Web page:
Commodity Update; Crude Oil – 24 March 2015

Brent crude clings onto some of its gains as WTI heads toward new lows

Brent remains perched above the $50 per barrel level while WTI fell to new lows in March as the North American benchmark remained under pressure from high levels of oversupply.

9.8 million barrels per day were pumped in North America during the week ending 13 March, which is somewhat higher than the output of 9 million barrels per day at the time of our last update. In addition to this, refineries were reported to be operating at levels close to full capacity while inventories, or stockpiles, have also continued to build.

All of this is bad for North American oil prices, particularly as oversupply continues to be a problem even in the face of a declining rig count in the US and lower levels of investment.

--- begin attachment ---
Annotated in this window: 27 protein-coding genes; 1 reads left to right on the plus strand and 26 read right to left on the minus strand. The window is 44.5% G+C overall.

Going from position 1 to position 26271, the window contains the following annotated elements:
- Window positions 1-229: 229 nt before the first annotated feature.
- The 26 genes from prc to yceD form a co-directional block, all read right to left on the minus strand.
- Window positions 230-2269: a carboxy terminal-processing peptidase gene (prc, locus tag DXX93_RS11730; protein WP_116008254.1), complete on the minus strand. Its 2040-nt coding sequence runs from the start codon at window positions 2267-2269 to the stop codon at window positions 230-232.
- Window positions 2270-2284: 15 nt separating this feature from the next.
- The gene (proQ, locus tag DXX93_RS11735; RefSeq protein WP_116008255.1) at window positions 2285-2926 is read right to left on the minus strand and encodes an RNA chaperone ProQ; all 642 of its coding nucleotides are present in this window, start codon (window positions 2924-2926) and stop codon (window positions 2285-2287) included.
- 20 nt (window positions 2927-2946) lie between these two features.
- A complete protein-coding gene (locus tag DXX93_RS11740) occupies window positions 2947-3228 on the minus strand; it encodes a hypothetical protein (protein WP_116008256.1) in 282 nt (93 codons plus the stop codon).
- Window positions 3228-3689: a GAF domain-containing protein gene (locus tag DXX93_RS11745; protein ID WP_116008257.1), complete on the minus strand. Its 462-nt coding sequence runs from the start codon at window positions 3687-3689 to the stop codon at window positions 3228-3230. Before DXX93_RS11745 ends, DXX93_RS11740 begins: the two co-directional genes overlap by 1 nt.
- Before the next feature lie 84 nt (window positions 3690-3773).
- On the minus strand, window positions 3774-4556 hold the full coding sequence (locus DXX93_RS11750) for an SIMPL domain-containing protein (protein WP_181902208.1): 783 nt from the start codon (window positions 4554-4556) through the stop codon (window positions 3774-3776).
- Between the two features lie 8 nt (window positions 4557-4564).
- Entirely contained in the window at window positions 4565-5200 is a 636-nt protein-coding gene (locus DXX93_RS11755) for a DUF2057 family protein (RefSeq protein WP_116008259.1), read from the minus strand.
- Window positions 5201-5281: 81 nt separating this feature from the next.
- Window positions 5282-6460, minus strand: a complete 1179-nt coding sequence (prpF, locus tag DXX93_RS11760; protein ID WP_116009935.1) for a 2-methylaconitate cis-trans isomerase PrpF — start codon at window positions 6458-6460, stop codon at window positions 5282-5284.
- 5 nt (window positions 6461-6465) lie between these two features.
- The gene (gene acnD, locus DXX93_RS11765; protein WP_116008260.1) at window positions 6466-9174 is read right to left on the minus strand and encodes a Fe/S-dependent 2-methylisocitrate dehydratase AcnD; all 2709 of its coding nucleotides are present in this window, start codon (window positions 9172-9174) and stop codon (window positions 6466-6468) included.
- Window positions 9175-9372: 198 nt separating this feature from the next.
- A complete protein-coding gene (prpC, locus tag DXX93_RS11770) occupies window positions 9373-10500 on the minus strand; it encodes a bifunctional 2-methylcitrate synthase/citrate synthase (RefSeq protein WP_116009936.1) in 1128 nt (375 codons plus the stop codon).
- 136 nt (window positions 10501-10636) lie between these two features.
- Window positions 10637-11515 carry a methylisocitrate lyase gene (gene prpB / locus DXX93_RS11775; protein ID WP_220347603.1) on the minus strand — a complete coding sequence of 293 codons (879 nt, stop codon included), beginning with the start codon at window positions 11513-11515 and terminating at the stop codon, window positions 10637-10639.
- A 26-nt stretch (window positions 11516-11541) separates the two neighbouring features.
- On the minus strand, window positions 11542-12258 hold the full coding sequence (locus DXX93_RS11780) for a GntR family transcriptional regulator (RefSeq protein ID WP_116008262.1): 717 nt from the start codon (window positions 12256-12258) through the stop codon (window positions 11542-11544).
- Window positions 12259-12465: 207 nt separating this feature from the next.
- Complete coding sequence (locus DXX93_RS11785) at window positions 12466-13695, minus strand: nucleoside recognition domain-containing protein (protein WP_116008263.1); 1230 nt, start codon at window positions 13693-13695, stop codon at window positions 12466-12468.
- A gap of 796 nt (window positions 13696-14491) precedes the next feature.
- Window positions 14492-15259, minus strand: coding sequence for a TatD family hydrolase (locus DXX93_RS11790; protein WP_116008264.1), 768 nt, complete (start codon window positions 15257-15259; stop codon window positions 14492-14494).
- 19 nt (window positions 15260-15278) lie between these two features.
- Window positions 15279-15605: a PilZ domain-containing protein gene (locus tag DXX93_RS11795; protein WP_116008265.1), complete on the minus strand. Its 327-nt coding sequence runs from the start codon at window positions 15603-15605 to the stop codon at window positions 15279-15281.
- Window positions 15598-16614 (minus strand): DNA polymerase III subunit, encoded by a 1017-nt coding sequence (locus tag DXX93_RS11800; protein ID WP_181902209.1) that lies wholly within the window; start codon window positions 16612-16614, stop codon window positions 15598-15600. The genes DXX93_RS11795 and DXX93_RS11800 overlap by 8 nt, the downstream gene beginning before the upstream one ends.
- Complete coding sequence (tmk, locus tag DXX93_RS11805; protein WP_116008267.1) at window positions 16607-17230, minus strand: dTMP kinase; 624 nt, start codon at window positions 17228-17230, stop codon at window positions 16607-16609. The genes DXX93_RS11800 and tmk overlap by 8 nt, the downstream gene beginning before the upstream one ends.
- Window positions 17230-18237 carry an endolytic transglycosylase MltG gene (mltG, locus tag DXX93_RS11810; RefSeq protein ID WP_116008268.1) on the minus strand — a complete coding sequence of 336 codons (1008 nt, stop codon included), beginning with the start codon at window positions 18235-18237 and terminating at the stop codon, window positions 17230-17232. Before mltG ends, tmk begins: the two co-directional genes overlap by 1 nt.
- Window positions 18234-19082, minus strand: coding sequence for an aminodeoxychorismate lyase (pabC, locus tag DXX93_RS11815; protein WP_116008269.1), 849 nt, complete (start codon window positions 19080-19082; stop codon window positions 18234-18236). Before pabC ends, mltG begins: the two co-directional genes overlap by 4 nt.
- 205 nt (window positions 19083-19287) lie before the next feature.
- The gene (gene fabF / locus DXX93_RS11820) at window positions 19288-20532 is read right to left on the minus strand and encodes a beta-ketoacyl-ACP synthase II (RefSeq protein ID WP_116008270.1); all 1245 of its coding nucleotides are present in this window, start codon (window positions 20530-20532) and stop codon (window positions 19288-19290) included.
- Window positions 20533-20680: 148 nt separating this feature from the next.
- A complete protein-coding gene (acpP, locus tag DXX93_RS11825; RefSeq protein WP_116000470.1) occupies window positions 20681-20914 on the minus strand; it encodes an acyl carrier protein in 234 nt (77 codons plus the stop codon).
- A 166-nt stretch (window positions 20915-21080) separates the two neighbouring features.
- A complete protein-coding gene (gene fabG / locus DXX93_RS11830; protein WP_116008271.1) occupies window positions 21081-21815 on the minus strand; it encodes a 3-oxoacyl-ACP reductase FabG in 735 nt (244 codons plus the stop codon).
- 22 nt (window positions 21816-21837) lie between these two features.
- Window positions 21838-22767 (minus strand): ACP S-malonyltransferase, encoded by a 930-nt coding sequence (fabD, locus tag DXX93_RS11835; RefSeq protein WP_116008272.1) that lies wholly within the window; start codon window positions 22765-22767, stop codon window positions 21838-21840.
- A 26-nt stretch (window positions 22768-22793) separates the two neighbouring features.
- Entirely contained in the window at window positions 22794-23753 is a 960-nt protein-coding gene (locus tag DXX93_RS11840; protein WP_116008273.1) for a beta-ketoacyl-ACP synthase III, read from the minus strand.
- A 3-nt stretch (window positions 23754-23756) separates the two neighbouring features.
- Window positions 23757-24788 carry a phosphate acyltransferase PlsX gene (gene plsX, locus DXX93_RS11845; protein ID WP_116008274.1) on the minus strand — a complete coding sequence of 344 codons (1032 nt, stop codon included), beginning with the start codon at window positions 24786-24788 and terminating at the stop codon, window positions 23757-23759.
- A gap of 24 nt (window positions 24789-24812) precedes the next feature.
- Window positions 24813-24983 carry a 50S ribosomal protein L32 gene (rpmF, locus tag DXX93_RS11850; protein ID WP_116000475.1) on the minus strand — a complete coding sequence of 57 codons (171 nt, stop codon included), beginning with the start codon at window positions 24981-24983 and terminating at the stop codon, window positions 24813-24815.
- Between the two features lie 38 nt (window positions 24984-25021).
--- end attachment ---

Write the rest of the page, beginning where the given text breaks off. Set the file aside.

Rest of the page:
While this may prove to be an imbalance that eventually corrects itself as excess supply becomes absorbed by demand growth and lower production, crude benchmarks and oil firms may now have another problem to worry about.

This is because as a deal over Iran’s nuclear program becomes an ever greater possibility, the time at which sanctions pressure may begin to ease also draws closer. This means that Iranian oil could find its way back onto the global market at some point over the next 12-18 months.

While the nation’s share of global output is relatively small when compared with other major exporters, the mere anticipation that it could soon become will probably be enough to create further unease in the oil market.

In short, as negotiations between the P5+1 and Iran progress, we could see oil benchmarks embark upon a further leg downwards. As a result, and despite recent gains, we still see risks surrounding crude benchmarks as being slanted toward the downside.

Brent/WTI Crude – 8 Hour Intervals




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